The anchor head (starting point) is automatically connected to the terrain, an arbitrary interface, or opening (tunnel lining). The anchor head is then automatically positioned into the intersection of the anchor line determined by the input points and the selected line. The anchor can also be introduced directly by specifying coordinates of the two endpoints.
Anchors as stabilizing or reinforcing elements are represented by elastic tensile-compressive bar element with constant normal stiffness. The maximum allowable tensile force the element can sustain controls tensile failure of the anchor. The bar element is anchored into the soil only at its starting and endpoints. No mutual interaction between the soil and the anchor along the anchor length is considered.
Anchors are defined by their starting and end points and by their stiffness. The program automatically links the anchor element degrees of freedom to the actual degrees of freedom of the predefined finite element mesh. Therefore, the anchor can be introduced anywhere in the structure.
The anchor stiffness is specified in terms of the elastic modulus and its area. The program makes it also possible to enter the anchor diameter - the area is then determined automatically. In stability analysis problems the anchor stiffness is not considered. Its action is realized only through the prestress force introduced automatically as an external compressive force acting at the anchor head.
Other important parameters are the prestress force and the tensile strength (the anchor breaks when the tensile strength is exceeded). For elements with no prestress the prestress force is set equal to zero. A sufficiently large value of the anchor tensile strength may be specified to avoid anchor failure.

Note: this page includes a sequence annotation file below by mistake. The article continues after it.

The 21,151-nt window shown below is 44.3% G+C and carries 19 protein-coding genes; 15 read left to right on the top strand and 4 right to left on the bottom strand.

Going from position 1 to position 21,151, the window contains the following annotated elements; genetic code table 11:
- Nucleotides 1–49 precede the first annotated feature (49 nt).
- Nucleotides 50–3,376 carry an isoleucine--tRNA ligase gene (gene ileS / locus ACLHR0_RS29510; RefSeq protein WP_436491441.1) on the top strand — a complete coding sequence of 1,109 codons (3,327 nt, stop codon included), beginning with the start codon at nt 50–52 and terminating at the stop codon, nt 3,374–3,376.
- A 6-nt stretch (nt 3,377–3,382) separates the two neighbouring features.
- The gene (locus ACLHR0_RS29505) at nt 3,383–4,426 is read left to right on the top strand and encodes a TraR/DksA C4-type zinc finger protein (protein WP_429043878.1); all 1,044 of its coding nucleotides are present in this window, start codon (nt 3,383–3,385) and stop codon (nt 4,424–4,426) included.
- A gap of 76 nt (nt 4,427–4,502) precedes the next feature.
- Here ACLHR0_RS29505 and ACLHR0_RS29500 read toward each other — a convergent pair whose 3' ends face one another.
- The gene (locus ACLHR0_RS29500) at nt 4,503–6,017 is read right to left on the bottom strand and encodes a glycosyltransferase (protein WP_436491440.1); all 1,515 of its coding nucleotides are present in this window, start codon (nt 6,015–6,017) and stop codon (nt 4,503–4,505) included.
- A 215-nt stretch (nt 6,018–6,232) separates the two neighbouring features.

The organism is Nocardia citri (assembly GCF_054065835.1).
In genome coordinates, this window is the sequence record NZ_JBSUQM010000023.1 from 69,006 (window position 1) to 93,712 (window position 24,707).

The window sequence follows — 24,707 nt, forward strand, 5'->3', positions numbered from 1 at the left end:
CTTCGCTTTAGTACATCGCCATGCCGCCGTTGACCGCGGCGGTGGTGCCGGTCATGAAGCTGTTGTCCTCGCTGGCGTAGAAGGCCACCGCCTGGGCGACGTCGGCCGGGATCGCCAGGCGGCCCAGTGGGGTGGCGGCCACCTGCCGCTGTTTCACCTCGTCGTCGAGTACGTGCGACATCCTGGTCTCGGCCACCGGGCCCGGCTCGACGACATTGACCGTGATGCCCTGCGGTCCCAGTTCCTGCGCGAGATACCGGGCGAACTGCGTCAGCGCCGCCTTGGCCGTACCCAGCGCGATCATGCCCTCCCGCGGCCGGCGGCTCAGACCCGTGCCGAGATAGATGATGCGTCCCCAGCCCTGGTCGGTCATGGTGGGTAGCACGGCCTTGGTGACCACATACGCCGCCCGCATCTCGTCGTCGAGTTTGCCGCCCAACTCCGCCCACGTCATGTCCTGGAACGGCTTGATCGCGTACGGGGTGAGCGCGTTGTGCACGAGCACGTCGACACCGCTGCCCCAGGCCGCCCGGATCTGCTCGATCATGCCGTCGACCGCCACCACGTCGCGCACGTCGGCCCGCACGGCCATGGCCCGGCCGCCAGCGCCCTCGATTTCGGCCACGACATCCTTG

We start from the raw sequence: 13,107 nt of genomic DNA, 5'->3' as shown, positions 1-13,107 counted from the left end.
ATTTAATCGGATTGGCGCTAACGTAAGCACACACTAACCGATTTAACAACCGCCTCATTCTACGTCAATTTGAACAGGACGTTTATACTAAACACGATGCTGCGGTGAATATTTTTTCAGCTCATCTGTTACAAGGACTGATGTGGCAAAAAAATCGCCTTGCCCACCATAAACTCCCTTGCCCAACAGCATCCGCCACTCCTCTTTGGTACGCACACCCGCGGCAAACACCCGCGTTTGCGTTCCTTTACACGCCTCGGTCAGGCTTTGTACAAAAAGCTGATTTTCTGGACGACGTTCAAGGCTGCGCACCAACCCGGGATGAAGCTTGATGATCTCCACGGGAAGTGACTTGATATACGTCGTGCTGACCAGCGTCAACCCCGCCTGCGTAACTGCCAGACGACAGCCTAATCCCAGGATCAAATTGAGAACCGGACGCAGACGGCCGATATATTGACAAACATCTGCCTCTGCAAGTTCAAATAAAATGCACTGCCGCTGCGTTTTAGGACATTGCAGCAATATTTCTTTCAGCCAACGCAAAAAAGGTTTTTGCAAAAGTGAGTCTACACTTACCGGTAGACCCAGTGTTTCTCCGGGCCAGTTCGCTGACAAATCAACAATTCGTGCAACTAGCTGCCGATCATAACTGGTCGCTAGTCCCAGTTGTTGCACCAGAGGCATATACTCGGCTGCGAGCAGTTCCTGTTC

By default the anchor does not support a compressive force - anchor elements loaded in compression during a certain stage of calculation are temporarily disabled. If tension occurs in subsequent analysis run (due to change in load, geometry or material parameters of soil), the program automatically introduces these elements back into the analysis. The program makes also possible to include a compressive response of the anchor. However, for elements loaded primarily in compression we recommend defining these elements as props.
The anchor deforms during analysis. Such deformation together with the deformation of the surrounding soil may cause a reduction of the specified prestress force in the anchor. Providing we wish to achieve a specific prestress force in the anchor, it is necessary to either post-stress the anchor to a given value in the next calculation stage or to use a sufficiently large magnitude of the prestress force right from the beginning to compensate for a possible drop (the resulting anchor force after completion of the calculation step is displayed at the anchor head below the prescribed prestress force).
In subsequent stages the program allows only for anchor post-stressing - change of the initial prestress force, or for removing the anchor from the analysis.
Introducing pre-stressed anchors into the soil may lead to plastic deformation of the soil in the vicinity of the anchor head or root. Some modifications of the original input are then required to avoid often encountered loss of converge.